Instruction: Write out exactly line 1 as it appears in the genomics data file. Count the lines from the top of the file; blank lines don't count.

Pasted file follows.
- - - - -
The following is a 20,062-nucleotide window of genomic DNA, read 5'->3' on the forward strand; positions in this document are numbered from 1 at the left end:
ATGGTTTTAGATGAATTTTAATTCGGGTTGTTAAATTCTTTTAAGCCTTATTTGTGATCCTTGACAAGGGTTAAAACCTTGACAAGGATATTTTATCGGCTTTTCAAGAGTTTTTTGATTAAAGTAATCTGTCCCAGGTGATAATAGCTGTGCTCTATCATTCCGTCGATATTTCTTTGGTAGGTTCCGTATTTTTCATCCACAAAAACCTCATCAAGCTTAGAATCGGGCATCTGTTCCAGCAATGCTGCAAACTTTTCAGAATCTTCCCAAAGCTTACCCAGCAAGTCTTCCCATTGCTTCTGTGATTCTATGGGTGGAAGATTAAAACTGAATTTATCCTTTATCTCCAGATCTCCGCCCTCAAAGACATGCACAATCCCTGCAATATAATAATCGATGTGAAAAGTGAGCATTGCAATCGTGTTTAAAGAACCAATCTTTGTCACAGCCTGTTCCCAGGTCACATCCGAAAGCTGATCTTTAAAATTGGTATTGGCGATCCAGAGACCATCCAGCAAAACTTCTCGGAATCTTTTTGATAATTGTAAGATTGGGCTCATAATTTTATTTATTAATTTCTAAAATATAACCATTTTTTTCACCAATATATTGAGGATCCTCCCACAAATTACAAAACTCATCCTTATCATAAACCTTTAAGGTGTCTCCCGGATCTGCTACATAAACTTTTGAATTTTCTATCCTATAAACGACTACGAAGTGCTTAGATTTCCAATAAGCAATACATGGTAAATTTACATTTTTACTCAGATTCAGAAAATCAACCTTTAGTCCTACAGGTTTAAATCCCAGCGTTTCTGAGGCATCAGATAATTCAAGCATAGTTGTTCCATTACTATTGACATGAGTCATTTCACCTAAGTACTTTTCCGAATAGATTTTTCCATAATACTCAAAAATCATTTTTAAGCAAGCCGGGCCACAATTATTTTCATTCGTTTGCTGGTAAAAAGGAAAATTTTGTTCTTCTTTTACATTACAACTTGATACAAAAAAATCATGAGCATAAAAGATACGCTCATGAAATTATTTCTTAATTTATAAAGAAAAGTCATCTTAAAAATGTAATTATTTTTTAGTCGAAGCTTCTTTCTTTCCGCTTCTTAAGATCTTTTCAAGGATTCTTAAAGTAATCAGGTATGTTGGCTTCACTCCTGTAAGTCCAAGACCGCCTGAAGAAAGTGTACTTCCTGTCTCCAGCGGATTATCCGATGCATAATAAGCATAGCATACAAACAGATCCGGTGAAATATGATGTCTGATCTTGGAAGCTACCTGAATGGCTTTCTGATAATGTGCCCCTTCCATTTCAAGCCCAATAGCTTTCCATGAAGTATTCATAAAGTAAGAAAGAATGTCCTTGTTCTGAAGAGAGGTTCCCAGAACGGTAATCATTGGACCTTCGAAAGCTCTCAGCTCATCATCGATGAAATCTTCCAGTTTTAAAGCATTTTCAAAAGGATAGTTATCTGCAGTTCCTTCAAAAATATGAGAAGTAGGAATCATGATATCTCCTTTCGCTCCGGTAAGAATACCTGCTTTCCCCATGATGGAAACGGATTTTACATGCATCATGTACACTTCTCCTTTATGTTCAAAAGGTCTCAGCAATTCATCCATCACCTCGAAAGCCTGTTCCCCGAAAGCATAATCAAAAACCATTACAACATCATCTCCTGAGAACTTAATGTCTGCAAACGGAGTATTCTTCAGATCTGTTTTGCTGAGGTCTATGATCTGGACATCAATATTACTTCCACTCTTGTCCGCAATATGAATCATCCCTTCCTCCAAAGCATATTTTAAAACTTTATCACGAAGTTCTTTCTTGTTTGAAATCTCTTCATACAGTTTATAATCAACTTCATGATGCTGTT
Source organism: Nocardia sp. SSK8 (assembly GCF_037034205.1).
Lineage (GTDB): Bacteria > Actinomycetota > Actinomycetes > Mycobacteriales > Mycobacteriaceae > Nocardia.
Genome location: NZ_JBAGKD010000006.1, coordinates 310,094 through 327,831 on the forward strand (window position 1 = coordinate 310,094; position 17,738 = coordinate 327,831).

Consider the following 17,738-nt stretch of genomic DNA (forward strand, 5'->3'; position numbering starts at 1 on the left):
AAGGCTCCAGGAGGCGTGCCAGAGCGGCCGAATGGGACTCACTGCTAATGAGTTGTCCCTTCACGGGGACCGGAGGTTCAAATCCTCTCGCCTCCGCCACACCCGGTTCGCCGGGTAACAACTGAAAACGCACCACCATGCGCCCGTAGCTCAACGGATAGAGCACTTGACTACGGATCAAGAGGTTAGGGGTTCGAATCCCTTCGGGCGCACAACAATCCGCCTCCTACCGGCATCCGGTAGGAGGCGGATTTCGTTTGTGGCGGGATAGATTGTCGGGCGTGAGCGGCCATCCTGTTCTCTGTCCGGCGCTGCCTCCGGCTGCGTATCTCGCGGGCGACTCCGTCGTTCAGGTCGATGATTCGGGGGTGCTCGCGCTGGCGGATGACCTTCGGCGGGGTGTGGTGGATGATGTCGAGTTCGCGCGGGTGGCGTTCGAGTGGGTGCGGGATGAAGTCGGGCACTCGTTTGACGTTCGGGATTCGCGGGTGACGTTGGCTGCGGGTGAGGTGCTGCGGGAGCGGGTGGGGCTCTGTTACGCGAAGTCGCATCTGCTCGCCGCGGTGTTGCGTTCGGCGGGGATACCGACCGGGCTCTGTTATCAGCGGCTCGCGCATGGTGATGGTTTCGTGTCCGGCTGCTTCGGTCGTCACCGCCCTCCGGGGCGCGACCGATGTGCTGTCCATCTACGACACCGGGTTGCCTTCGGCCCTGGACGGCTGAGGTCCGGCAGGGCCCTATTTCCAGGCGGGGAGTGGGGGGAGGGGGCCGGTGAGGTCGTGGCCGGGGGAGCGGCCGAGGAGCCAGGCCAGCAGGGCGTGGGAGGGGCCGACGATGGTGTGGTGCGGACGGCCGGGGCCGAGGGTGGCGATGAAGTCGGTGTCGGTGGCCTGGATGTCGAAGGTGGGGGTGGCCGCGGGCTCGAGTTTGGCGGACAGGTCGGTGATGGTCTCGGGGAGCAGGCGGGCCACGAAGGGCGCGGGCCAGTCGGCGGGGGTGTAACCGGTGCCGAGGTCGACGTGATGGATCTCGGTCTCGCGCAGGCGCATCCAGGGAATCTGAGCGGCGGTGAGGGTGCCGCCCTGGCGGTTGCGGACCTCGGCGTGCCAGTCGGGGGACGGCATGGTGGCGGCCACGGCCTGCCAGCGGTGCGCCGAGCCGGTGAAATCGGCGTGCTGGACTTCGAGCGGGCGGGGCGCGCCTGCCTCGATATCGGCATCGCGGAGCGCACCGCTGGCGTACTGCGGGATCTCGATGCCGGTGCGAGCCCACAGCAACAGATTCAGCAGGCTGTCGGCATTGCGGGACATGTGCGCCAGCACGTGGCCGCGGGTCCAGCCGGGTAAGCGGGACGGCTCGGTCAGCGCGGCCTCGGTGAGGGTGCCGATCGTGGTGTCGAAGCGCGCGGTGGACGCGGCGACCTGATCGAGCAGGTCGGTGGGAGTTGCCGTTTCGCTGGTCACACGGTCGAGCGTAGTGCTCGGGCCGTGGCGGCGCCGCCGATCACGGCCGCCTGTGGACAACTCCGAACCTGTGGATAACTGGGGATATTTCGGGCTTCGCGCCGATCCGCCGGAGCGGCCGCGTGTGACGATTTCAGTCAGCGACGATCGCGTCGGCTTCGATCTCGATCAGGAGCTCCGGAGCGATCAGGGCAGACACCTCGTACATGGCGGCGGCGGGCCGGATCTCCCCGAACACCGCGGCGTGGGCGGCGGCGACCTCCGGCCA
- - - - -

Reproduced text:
The following is a 20,062-nucleotide window of genomic DNA, read 5'->3' on the forward strand; positions in this document are numbered from 1 at the left end: